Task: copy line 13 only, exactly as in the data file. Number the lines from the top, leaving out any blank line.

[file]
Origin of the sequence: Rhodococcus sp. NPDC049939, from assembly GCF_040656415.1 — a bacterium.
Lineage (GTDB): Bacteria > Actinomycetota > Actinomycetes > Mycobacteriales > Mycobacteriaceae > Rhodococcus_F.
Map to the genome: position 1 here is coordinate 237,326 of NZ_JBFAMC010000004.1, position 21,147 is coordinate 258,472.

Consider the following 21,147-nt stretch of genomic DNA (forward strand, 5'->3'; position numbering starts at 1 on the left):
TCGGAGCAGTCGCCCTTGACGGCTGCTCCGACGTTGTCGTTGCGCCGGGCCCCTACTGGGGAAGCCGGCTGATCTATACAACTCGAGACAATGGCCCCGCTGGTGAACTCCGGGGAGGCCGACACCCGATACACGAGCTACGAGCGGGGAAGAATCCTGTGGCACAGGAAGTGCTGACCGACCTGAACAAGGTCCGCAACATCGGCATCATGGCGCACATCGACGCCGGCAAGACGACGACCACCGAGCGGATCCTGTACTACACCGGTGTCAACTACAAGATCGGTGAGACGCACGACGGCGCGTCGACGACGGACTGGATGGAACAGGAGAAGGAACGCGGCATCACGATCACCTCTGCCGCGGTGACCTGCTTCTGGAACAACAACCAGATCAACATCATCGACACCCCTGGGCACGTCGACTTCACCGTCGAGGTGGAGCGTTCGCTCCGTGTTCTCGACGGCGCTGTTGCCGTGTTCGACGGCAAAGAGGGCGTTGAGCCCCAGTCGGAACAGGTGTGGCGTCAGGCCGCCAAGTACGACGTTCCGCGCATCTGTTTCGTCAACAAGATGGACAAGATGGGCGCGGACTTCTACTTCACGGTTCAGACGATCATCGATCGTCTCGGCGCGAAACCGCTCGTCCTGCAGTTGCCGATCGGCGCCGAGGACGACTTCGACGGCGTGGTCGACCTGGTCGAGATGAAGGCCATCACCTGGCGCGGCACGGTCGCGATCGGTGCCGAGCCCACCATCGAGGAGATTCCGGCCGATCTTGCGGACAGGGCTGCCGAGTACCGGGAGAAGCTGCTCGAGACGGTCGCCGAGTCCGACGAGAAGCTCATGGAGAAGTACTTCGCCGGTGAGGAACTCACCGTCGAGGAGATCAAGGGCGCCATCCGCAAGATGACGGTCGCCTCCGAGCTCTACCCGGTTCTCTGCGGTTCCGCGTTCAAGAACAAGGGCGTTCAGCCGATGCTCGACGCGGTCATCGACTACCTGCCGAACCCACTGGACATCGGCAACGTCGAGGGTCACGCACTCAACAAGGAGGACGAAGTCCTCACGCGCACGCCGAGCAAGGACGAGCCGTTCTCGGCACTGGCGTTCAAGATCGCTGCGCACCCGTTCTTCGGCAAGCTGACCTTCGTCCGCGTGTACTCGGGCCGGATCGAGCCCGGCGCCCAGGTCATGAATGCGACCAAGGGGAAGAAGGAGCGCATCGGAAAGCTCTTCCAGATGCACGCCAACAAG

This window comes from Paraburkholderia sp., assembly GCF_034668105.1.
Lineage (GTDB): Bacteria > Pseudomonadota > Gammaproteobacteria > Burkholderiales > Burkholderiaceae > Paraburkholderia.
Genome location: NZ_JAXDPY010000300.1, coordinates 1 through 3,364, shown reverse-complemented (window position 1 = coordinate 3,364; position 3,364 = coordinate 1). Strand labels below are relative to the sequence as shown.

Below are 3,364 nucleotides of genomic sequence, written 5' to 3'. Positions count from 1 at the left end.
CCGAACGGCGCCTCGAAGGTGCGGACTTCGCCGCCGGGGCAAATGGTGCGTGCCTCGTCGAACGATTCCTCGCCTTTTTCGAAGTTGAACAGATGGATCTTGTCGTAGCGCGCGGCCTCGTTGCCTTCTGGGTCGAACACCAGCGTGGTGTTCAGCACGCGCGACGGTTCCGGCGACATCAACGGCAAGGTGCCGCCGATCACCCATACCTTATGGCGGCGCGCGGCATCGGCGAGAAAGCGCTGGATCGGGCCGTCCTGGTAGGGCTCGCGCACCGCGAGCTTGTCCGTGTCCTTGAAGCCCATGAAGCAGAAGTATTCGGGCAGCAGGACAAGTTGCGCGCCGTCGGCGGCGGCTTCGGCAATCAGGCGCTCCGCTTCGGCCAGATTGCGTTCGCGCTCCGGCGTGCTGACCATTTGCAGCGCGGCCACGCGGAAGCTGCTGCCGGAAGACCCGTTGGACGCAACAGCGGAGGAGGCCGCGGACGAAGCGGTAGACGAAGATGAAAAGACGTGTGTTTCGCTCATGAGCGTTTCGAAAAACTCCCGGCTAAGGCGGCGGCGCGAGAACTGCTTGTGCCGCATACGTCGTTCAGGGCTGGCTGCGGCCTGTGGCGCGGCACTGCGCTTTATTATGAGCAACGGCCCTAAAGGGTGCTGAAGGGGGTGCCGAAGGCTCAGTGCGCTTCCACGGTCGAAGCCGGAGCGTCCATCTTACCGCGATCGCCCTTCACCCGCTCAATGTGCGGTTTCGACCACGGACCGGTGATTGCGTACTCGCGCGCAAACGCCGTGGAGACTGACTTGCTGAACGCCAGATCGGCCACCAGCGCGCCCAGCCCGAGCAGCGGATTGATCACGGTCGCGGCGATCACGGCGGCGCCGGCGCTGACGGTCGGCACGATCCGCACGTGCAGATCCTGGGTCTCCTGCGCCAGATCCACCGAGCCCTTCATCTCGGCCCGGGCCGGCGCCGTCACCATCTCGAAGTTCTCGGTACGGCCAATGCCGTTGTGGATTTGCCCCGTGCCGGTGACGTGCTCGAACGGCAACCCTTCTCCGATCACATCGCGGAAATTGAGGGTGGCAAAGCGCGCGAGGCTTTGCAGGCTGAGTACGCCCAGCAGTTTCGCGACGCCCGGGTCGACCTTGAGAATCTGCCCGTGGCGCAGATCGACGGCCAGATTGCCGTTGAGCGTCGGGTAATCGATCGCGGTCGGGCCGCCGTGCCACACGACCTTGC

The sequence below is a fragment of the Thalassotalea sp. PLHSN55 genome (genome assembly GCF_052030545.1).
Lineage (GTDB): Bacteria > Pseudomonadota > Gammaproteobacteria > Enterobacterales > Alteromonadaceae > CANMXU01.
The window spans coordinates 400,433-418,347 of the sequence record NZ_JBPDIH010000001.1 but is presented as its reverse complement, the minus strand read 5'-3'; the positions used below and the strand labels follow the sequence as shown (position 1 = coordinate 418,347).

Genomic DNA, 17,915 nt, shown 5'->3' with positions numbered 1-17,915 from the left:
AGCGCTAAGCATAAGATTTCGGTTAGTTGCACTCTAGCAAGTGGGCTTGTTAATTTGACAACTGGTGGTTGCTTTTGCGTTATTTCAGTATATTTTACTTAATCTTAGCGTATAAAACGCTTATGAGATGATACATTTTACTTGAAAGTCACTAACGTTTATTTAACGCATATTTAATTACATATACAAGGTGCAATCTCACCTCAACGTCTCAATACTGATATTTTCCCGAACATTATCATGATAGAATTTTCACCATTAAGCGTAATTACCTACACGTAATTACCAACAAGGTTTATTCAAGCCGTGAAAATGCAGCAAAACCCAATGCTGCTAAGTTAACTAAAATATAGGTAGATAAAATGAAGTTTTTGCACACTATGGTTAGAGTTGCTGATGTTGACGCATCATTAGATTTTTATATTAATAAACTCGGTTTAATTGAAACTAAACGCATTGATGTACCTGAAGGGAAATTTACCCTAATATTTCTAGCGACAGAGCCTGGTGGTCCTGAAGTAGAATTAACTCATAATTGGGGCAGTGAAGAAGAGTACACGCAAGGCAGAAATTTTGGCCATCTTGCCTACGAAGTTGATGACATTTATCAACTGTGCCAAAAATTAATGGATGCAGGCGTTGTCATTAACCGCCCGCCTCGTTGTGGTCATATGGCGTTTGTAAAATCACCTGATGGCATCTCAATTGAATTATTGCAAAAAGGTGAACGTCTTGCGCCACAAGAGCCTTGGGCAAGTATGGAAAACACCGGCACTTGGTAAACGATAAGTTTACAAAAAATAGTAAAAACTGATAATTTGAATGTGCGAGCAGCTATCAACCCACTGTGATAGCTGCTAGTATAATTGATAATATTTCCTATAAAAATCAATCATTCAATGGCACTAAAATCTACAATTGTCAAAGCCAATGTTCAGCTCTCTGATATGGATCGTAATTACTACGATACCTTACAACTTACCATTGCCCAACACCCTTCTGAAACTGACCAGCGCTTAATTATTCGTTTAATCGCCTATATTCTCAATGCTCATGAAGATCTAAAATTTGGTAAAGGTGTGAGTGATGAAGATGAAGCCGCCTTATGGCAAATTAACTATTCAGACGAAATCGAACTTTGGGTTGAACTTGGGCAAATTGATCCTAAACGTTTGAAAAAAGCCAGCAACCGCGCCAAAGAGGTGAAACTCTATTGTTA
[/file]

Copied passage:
The window spans coordinates 400,433-418,347 of the sequence record NZ_JBPDIH010000001.1 but is presented as its reverse complement, the minus strand read 5'-3'; the positions used below and the strand labels follow the sequence as shown (position 1 = coordinate 418,347).